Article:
You can see INSIDE POLITICS several times each weekend on NEWSCHANNEL5 PLUS on Comcast and Charter Cable channels 250 as well as Channel 5's over-the-air digital channel 5.2.
We are also on the main channel (WTVF-TV, Channel 5) twice, first tonight (Friday, May 14) at 6:30 p.m. and then again at 5:00 a.m. on Sunday morning.
Our NEWSCHANNEL5 PLUS airtimes are:
Friday (May 14)………..7:00 p.m.
Saturday (May 15)……5:00 a.m. & 5:30 p.m.
Sunday (May 16)………5:00 a.m. & 12:30 p.m.
Let's face it, we've been clueless.
We never thought about what an important role it plays in our community.
We didn't even know where it was located.
And pronouncing its name correctly? Yeah, right! Forget about that!
But Metro's Omohundro Water Treatment Plant (pronounced oh-ma-hun-dro), which is located just off Lebanon Road, literally saved this community during the Great Flood.
By just a couple of feet
That's how close rising flood waters came to getting into the plant and shutting down the city's only remaining facility to provide clean water. The K. R. Harrington Plant on the Stones River was an early casualty of the flood (and will remain off line until at least the end of May). For many days, this left Metro officials in a real bind, having to request we all cut back water use by at least 50%.
We can also thank the heroic work of the city's Water Services personnel who kept the Omohundro plant up and operating during our hours of peril, as well as the labors of Nashville's jail inmates, who filled thousands of sand bags to help keep the water out.
Bottled water was the only alternative if the worse had occurred and both water plants had been sidelined. With over a half-million people to serve, I am not sure how well that would have worked. I suspect anarchy would have ensued (not just in the flood damaged areas) but throughout the city. I am pretty sure we would have needed the National Guard here (and not just to hand out the water).
Omohundro was an investment made by this community way back in the 1880s. Until the late 1980s, when the Harrington plant was added, it supplied all of the city's potable water. Almost 130 years later this investment in the Omohundro facility is still paying off…. big time!
While for security reasons access to visit Omohundro is limited, it is an architectural beauty and right now it has never looked better. Not only did it just save our community from an even greater disaster because of The Flood. Metro has also been spending funds to renovate, restore and preserve this historic gem. May is Historic Preservation Month nationally, and every year the Metro Historical Commission has an awards ceremony to recognize those who are working to keep our architecturally significant structures.
The Omohundro Plant was selected for an award in the Industrial/Engineering category long before the flood waters rose. But how appropriate the timing! When Mayor Dean heard about it, he made a special effort to attend the awards ceremonies (held Tuesday, May 11at the beautiful Downtown Library) so he could present the award himself. And when the crowd rose to its feet in applause, you just had a feeling that maybe they were cheering for much more than just the Omohundro's historic appeal.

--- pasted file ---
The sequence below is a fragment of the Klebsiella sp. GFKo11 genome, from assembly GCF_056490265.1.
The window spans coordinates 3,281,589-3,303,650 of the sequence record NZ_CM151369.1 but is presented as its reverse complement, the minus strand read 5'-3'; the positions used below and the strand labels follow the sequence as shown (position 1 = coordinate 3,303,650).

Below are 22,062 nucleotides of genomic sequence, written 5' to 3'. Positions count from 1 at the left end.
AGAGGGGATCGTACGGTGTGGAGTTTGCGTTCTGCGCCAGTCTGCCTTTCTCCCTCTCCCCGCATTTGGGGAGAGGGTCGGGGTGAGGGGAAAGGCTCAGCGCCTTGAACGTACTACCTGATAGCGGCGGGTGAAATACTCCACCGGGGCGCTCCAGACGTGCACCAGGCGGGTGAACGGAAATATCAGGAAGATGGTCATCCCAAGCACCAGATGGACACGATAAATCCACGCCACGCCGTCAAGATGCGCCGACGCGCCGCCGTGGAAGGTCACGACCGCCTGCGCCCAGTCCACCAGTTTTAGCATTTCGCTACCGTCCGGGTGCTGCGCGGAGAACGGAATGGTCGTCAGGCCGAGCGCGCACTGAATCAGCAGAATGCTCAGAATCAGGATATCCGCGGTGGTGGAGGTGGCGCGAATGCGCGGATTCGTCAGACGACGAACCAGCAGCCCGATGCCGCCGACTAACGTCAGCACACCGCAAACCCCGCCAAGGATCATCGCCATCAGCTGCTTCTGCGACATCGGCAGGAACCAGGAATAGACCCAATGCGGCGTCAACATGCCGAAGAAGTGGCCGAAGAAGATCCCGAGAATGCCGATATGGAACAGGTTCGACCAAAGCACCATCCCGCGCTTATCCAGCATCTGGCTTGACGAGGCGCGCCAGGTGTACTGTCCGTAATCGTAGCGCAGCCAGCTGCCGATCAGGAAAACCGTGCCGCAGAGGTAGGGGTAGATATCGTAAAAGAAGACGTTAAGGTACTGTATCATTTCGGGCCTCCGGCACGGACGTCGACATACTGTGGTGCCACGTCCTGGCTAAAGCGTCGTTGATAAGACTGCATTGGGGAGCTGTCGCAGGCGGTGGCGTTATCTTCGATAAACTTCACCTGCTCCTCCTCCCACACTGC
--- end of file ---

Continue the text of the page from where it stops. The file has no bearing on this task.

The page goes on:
In fact, because of that plant, we can all drink to that! J
UP ON THE HILL
I mentioned earlier in the column the delays and difficulties Lt. Governor Ron Ramsey has had putting together a budget alternative to Governor Phil Bredesen's spending plan. Ramsey doesn't like the Governor's plan because it raises a few taxes and fees on driver's licenses and cable TV bills as well as removing the sales tax cap on the purchase of some big ticket items.
At first, the Lt. Governor told me on INSIDE POLITICS he thought he could have his plan together within a week and he added he thought his plan would be one that would get the full support of the Republican majority in the House as well as the Senate.
Well, not so fast, my friend. It has taken Ramsey until just the past few days (at least two weeks longer than he predicted) to pull his budget proposal together and so far, reviews are mixed at best.
As expected, Democrats don't like the plan. It contains over $140 million-plus in cuts, deleting the proposed 2% bonus for state workers (who haven't had any pay adjustment in several years) as well as making cuts in agriculture, public safety and teacher pay (scrapping the old Career Ladder program of then-GOP Governor now U.S. Senator Lamar Alexander). It also makes us of a lot one time money out the state's rainy day fund and other sources to pay for recurring expenses.
While it appears the Lt. Governor has strong support from his fellow GOP Senators, House Republicans might be a different story. How about this quote given to Tom Humphrey of the KNOXVILLE NEWS SENTINEL by GOP House Speaker Kent Williams (who, by the way, is no big fan of Ramsey to begin with): "If the Senate passes a budget, and it's a good budget, we'll pass it. If we don't think it's a good budget, we'll give it the boot!"